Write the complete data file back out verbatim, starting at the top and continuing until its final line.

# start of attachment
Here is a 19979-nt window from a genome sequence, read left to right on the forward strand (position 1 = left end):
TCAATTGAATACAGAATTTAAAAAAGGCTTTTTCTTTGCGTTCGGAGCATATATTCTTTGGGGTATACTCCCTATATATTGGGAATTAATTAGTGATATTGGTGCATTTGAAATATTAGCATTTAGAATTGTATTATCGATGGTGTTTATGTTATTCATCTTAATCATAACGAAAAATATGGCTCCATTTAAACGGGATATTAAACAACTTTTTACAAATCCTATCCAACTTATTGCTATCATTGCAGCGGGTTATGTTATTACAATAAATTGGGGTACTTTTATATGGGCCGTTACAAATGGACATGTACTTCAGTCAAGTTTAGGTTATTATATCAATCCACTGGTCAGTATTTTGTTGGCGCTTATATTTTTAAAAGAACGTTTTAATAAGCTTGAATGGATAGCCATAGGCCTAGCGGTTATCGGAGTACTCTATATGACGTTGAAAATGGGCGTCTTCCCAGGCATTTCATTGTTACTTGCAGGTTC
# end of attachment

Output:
Here is a 19979-nt window from a genome sequence, read left to right on the forward strand (position 1 = left end):
TCAATTGAATACAGAATTTAAAAAAGGCTTTTTCTTTGCGTTCGGAGCATATATTCTTTGGGGTATACTCCCTATATATTGGGAATTAATTAGTGATATTGGTGCATTTGAAATATTAGCATTTAGAATTGTATTATCGATGGTGTTTATGTTATTCATCTTAATCATAACGAAAAATATGGCTCCATTTAAACGGGATATTAAACAACTTTTTACAAATCCTATCCAACTTATTGCTATCATTGCAGCGGGTTATGTTATTACAATAAATTGGGGTACTTTTATATGGGCCGTTACAAATGGACATGTACTTCAGTCAAGTTTAGGTTATTATATCAATCCACTGGTCAGTATTTTGTTGGCGCTTATATTTTTAAAAGAACGTTTTAATAAGCTTGAATGGATAGCCATAGGCCTAGCGGTTATCGGAGTACTCTATATGACGTTGAAAATGGGCGTCTTCCCAGGCATTTCATTGTTACTTGCAGGTTC